In the product owners’ set of queues land only the requests which are ready for analysis. These queues are visible only for them and the analysts. They join forces to take a deep dive into a feature’s idea and decide on the next steps. To simplify and accelerate their work, product owners and analysts can use Requirements and Test Management for Jira. It’s a handy tool for organizing the requirements in a clear way, as it has a tree structure with different types of requirements. When the analysts get a new feature suggestion from the customer, they check its consistency with the requirements gathered in the app.
Acting. Product development
Once we select the customer’s feature idea for development in the next sprint, our support agent prepares the request for synchronization with the development project by adding Components and other useful information. Then the agent lets the customer know about what happens in the comment and changes the request’s status to Waiting for design. The last action triggers our Issue SYNC – Synchronization for Jira app which automatically creates an issue in the development project in Jira Software. It copies current status, most important fields’ values, attachments, and comments.
Issue SYNC – Synchronization for Jira copied the request as a Story to Jira Software project and all fields’ values remained the same
When the request appears as a Story in the development project, the team leader needs to look through it. They should fill missing information, link the issues with the original request, as well as with an Epic, and put it to the sprint. What does see the customer at this time? Since every status updates at their request’s view automatically, now they see Waiting for coding. What we also do is sharing the feature’s mockup in the comment as soon as we have it ready. This way the customer feels as a part of our development process and has an influence on its direction.
Follow-up with the customer
The customer knows that the feature is ready because we change the issue status for Resolved. Inside the request, we also share the new version of the app (containing the new functionality), so that the reporter could easily download it. We also ask them for opinion, since we care about customer experience in every stage of our feedback loop. Asking for their opinion is a brilliant chance for us to get a new brand ambassador. After all, what is a better product recommendation than customer satisfaction?
Benefits of feedback loop
We’ve just guided you through the feedback loop that we sincerely recommend, as it’s been successfully working for us for a longer time. Obviously it can be modified to match your specific needs and your team workflow. Anyway, you can be sure that every participant of the process benefits from it. Customers know that their feedback is heard and matters to you. For the support agents, it can be a great start to building a long-lasting relationship with them. Product owners get to know what the end users actually think about the products, what facilitates their work, and what they find difficult. The last information also shows testers what to focus on while checking a particular app. Finally, the developers and deployers can make sure if the feature which looked good while building and implementing, is really useful for the customers.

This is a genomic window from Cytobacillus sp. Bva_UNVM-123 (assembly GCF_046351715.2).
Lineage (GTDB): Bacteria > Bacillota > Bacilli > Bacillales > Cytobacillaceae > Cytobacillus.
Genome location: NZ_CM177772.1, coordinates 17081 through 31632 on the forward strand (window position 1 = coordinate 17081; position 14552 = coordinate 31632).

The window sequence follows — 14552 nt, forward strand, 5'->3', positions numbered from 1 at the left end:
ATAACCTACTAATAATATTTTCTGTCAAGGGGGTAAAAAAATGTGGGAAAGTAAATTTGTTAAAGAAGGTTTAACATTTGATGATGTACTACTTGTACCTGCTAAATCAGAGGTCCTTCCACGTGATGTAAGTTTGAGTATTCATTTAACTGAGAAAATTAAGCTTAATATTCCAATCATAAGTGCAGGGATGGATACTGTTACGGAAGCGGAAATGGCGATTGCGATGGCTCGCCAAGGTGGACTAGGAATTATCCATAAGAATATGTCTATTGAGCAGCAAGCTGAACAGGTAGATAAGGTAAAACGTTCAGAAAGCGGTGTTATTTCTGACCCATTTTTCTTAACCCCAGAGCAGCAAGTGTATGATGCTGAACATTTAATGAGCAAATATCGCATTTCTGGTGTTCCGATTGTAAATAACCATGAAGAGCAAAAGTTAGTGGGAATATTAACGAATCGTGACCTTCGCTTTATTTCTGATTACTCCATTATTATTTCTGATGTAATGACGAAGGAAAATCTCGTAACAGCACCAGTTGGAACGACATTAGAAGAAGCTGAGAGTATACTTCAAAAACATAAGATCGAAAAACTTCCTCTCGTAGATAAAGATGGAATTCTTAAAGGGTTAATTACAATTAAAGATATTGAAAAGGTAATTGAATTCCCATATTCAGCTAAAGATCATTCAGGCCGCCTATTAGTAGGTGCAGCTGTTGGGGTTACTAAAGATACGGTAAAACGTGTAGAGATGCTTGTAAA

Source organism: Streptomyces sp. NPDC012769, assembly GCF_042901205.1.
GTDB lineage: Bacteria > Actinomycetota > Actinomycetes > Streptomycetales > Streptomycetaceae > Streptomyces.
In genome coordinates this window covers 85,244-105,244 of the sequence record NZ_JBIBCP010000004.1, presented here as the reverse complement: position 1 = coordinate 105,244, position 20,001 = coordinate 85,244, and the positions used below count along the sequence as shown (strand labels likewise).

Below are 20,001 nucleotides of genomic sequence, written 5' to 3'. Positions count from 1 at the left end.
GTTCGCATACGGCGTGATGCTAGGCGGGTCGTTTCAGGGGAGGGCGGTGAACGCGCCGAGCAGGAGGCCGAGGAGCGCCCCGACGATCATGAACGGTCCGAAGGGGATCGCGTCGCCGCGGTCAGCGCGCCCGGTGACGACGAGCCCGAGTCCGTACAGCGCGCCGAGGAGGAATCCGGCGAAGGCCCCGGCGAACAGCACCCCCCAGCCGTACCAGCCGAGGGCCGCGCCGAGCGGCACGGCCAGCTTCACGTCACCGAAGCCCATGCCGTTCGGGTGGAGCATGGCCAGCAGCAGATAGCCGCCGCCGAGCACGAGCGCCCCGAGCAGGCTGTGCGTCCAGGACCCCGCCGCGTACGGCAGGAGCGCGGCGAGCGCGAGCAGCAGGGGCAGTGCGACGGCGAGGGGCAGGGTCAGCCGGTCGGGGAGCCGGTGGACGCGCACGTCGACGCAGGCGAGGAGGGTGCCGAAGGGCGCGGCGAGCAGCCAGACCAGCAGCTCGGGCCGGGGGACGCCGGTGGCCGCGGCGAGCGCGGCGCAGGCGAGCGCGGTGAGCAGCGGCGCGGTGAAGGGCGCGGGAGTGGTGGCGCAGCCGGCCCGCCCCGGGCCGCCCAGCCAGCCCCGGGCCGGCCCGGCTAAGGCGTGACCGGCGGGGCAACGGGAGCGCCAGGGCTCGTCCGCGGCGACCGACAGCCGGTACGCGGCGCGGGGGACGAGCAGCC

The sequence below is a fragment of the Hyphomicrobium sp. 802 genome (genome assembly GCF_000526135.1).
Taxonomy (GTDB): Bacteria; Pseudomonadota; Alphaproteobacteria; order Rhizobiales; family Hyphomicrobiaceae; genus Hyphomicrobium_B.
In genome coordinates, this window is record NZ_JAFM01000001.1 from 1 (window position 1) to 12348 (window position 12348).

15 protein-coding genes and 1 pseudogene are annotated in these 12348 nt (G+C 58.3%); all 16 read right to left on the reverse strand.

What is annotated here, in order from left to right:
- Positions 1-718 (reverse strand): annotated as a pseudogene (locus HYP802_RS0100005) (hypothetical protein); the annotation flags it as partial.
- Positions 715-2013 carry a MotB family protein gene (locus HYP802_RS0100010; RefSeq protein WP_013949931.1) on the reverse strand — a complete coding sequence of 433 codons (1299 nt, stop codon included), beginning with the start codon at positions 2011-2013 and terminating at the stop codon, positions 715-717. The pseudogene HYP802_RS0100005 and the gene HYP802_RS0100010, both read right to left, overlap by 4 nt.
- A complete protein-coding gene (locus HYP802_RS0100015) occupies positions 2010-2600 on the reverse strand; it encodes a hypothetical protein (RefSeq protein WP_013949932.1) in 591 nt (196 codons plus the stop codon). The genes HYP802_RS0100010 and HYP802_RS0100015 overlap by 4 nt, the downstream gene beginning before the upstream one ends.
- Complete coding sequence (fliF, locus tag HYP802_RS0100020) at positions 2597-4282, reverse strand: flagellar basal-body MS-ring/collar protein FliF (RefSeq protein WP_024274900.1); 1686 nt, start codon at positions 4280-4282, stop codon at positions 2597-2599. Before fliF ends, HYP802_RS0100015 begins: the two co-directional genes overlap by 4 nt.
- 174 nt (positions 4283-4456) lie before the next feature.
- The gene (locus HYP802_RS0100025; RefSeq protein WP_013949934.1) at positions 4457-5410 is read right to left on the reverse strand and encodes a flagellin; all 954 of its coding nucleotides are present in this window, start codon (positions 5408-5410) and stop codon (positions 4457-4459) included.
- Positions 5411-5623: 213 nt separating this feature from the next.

As an Atlassian Platinum Solution Enterprise Partner and a Platinum Marketplace Partner, we’ve been working hard on helping improve the user experience of Jira Service Desk and Jira Software for the last 15 years. We’ve enhanced the overall quality of work comfort and customer service in over 5000 companies around the globe. Apart from providing expert services and developing apps on the Atlassian Marketplace, we’re also sharing knowledge on the subject with useful tutorials and guides. Read on:
- How Deviniti includes customers in the software design process
- How to enhance ITSM performance with Queues for Jira Service Desk
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This article was also published on the Atlassian Community.
Alina Urbaniak-Gawlik is Content Specialist writing about digital transformation, project management, and other subjects related to improving business and work processes. As a passionate writer, Alina makes her best to turn complex technical concepts and instructions into easy articles that everyone can understand. In her free time, she enjoys mountain hiking, traveling, and singing.